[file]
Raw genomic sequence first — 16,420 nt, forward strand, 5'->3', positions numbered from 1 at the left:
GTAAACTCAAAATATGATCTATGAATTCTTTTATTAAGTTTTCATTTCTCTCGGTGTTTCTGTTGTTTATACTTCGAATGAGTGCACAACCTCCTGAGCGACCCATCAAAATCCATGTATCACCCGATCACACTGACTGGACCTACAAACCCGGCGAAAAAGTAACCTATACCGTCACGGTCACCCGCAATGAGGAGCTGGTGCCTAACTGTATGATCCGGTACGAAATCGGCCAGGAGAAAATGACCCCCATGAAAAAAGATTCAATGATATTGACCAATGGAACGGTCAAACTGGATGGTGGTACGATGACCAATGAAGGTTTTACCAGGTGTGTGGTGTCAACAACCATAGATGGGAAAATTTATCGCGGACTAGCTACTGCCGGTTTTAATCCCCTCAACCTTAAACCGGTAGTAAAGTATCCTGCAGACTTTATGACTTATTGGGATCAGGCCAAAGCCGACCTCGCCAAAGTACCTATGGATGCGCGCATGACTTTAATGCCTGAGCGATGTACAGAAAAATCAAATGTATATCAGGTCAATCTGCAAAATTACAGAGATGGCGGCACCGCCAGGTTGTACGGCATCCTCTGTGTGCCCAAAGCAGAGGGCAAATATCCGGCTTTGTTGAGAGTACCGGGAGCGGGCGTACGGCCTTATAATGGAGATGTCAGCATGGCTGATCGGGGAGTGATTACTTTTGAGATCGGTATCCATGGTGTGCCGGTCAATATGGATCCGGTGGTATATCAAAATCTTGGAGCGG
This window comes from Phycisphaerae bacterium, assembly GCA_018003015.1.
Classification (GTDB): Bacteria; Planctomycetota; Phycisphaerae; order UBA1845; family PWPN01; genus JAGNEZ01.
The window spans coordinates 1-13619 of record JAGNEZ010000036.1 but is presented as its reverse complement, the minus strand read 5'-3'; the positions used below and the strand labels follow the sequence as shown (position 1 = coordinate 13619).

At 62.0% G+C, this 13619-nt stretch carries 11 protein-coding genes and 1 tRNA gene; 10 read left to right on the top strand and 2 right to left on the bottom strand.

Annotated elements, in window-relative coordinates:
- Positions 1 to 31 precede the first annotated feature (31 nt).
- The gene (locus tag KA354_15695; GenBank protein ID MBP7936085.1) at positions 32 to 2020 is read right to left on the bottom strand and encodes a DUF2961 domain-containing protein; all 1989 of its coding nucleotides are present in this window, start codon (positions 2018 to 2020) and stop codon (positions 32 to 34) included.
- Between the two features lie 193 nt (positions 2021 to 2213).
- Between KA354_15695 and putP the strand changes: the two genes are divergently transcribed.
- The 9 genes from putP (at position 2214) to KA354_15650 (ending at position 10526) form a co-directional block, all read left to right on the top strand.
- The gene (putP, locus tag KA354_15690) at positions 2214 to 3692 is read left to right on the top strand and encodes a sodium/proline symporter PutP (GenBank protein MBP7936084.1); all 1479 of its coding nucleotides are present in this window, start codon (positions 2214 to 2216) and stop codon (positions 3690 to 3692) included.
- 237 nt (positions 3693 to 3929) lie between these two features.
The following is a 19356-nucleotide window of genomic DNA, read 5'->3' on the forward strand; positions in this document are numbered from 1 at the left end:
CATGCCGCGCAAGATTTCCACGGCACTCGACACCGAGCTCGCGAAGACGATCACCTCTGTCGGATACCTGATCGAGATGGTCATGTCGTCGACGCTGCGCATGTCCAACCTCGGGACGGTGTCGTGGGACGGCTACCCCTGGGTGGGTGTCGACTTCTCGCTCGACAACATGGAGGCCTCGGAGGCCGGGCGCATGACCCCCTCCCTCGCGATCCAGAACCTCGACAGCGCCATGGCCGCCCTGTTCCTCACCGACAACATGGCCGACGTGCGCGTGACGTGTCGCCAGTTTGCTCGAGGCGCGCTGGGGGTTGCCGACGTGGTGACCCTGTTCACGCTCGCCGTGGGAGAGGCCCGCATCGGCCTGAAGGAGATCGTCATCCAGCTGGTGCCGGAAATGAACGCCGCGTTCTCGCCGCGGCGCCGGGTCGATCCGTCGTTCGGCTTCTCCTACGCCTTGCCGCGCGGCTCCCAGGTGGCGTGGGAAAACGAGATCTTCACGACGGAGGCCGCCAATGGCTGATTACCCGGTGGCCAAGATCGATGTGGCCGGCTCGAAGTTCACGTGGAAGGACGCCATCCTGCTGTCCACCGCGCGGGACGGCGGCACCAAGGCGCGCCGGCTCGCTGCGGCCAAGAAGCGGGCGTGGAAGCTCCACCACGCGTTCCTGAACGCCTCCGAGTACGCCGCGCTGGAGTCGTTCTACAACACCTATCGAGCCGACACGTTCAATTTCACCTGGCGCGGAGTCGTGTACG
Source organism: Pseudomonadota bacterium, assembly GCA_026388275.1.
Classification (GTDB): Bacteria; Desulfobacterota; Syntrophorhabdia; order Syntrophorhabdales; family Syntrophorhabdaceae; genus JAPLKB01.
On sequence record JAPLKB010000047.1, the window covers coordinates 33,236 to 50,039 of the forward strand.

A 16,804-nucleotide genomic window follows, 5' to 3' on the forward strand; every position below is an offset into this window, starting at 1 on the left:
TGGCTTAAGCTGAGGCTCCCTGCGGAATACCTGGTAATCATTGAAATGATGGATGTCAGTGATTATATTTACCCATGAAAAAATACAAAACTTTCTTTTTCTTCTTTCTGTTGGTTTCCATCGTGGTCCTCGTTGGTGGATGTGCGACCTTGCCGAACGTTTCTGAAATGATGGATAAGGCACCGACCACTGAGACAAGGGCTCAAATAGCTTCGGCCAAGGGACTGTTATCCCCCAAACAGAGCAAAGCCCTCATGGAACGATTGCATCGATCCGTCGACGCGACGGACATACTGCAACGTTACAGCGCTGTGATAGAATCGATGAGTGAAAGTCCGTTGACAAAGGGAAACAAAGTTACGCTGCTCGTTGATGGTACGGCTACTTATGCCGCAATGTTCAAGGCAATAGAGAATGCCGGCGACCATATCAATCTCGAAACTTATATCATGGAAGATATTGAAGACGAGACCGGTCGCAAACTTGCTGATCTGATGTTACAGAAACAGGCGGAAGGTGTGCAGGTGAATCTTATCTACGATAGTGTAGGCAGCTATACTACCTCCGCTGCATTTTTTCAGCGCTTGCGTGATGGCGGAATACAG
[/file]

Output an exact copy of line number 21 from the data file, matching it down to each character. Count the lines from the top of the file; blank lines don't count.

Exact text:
TGGCTTAAGCTGAGGCTCCCTGCGGAATACCTGGTAATCATTGAAATGATGGATGTCAGTGATTATATTTACCCATGAAAAAATACAAAACTTTCTTTTTCTTCTTTCTGTTGGTTTCCATCGTGGTCCTCGTTGGTGGATGTGCGACCTTGCCGAACGTTTCTGAAATGATGGATAAGGCACCGACCACTGAGACAAGGGCTCAAATAGCTTCGGCCAAGGGACTGTTATCCCCCAAACAGAGCAAAGCCCTCATGGAACGATTGCATCGATCCGTCGACGCGACGGACATACTGCAACGTTACAGCGCTGTGATAGAATCGATGAGTGAAAGTCCGTTGACAAAGGGAAACAAAGTTACGCTGCTCGTTGATGGTACGGCTACTTATGCCGCAATGTTCAAGGCAATAGAGAATGCCGGCGACCATATCAATCTCGAAACTTATATCATGGAAGATATTGAAGACGAGACCGGTCGCAAACTTGCTGATCTGATGTTACAGAAACAGGCGGAAGGTGTGCAGGTGAATCTTATCTACGATAGTGTAGGCAGCTATACTACCTCCGCTGCATTTTTTCAGCGCTTGCGTGATGGCGGAATACAG